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Apple CEO Steve Jobs holds a custom Intel Core 2 Duo processor used in the MacBook Air  (Source: Reuters)
It seems a bad move to bet against Apple when it comes to financial outlooks

Never one to keep silent of its accomplishments, Apple was quick to proclaim on Wednesday its resounding Q2 success, amid signs of a slowing consumer economy.  Analysts predicted early this year that Apple might struggle due to rising costs of flash memory, and perhaps unwillingness from consumers to pay $200+ for a piece of Apple electronics.  Unfortunately for Apple's detractors, this does not appear to be happening.

After a strong Q4 2007, and a strong Q1 2008, Apple unsurprisingly posted a stronger than ever Q2 2008.  Apple saw revenue rise from $5.26B USD in Q2 2007 to $7.51B USD in Q2 2008.  Similarly, net quarterly profit rose from $770M USD in Q2 2007 ($0.87 per diluted share) to $1.05B USD in Q2 2008 ($1.16 per diluted share).  This all bodes very well for Apple's stock shareholders.

The gross margin dropped from 35.1 percent in Q2 2007 to 32.9 percent in Q2 2008.  This was the only major negative in the report, and perhaps a sign that rising flash costs are indeed catching up to Apple.  While this may be a sign of trouble to come, Apple showed little signs of it in Q2 2008. 

A large part of Apple's gains were due to the popularity of its Mac computers, particularly the ultra-slim MacBook Air.  Apple reported sales of 2,289,000 Macintosh computers in the quarter.  This reflects a 51 percent unit growth and 54 percent revenue growth over Q2 2007. 

The company continues to do well with its iPods and iPhone, but saw largely stagnant growth.  Apple sold 10,644,000 iPods over the quarter, up 1 percent in units from last year, and 8 percent in revenue.  It sold a modest 1.7 million iPhones during the quarter.

Steve Jobs, Apple’s CEO, was quick to toot his company's own horn upon the news of the success.  He stated, "We’re delighted to report 43 percent revenue growth and the strongest March quarter revenue and earnings in Apple’s history.  With over $17 billion in revenue for the first half of our fiscal year, we have strong momentum to launch some terrific new products in the coming quarters."

Chiming in was Peter Oppenheimer, Apple’s CFO, who offered more glowing comments.  Oppenheimer noted, "We’re thrilled to have generated $4 billion in cash flow from operations in the first half of fiscal 2008, yielding an ending cash balance of $19.4 billion.  Looking ahead to the third quarter of fiscal 2008, we expect revenue of about $7.2 billion and earnings per diluted share of about $1.00."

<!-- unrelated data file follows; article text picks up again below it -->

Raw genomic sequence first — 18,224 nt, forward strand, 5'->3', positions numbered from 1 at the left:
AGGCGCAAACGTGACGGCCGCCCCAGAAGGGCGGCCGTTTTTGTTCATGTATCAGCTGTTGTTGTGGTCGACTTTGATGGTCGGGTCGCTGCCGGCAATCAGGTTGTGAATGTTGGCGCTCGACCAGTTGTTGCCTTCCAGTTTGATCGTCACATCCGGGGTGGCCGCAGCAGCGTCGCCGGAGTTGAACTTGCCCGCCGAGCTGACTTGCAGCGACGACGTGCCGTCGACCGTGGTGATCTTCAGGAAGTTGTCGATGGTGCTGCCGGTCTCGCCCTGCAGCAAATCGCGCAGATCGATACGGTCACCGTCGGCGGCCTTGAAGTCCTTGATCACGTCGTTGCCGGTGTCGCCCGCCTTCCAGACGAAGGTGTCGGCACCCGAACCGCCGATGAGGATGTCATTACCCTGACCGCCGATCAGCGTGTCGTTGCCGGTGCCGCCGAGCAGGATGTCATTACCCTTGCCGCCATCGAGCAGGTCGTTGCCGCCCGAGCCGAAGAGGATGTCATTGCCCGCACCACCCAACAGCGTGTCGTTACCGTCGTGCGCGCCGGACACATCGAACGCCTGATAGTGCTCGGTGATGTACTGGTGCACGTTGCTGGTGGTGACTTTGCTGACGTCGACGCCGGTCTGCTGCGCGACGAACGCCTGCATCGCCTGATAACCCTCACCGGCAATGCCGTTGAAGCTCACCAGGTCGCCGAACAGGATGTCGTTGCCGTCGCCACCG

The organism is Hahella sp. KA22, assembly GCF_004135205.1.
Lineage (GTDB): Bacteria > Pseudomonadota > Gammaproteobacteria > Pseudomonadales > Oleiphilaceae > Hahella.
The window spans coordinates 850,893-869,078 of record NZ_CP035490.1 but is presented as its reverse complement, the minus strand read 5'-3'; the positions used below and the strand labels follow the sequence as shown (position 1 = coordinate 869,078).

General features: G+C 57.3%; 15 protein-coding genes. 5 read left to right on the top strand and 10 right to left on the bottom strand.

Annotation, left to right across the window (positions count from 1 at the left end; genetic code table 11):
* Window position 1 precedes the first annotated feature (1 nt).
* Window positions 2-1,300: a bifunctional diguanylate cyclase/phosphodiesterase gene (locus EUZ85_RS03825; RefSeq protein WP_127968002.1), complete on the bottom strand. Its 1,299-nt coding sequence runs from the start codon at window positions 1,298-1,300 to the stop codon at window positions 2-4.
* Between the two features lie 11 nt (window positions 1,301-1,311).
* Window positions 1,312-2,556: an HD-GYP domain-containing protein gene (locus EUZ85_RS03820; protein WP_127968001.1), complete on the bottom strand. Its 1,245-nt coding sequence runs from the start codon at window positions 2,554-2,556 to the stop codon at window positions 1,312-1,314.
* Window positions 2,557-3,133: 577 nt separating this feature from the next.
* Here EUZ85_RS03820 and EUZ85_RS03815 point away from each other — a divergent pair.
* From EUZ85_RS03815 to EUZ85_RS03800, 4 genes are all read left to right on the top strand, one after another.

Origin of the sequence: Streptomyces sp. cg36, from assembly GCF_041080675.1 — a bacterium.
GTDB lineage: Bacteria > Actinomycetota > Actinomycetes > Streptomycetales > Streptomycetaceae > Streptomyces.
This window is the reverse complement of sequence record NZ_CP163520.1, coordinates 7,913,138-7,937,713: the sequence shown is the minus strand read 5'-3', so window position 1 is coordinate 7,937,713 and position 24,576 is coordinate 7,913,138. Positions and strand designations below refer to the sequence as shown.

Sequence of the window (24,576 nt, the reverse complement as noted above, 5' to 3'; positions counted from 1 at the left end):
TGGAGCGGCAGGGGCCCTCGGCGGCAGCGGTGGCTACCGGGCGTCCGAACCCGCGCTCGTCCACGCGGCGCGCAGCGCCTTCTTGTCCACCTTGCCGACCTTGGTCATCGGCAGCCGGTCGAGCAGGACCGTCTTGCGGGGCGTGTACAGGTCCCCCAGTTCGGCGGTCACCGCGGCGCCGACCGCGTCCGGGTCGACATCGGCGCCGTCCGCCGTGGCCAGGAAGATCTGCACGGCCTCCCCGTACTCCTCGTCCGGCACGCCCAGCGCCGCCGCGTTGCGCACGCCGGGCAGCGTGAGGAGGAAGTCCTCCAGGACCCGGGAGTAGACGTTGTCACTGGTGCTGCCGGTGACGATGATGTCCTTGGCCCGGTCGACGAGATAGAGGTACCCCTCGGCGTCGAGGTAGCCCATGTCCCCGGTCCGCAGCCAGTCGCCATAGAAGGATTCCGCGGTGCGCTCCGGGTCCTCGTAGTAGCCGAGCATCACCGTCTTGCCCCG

Apple has seen strong growth in the PC industry and may soon launch its new 3G iPhone.  However, the company has been hurt by an embarrassing campaign against the city of New York and its malware-like distribution attempts of Safari, which led to the company unwittingly encouraging the massive violation of its own EULA.

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RE: Of course
By Reclaimer77 on 4/24/2008 4:12:21 PM , Rating: 2
Why are you using a MacBook vs Dell example ? Because thats the most favorable one, thats why. I was talking about desktop system, not laptops, and I think you know it. Last time I checked you didn't hook monitors up to laptops.

I see your point about the lower to mid end stuff. But when you said Apples pricing was competitive to the PC market, I'm sorry, you just have to get called out on that. Thats just not true.

RE: Of course
By Enigmatic on 4/24/2008 4:29:22 PM , Rating: 3
I just chose what is likely the most popular Apple computer and compared to a well-reviewed and well-priced Windows equivalent.

I've been repeatedly saying Macs are competitive under certain scenarios. When there products are just released and when they have a refresh of the specs. That doesn't happen very often. So most of the time they aren't competitive. You're misconstruing what I'm saying here. When the Mac Pro was just released it was cheaper than a similar-spec Dell (I think DailyTech had an article about this). And that's the highest-end Mac. But now, it isn't competitive. That's my point. I think most people are missing what I'm saying.

RE: Of course
By DASQ on 4/24/2008 6:46:46 PM , Rating: 2
Not to mention Dell's, at regular pricing, are overpriced. The only time I would touch a Dell is with a whole slew of discounts, freebies, bags, printers, etc.

Comparing a MacBook to an ON SALE Dell is a fair comparison. How often does Dell NOT have a deal on laptops? And when was the last time you saw a sale on Mac's?

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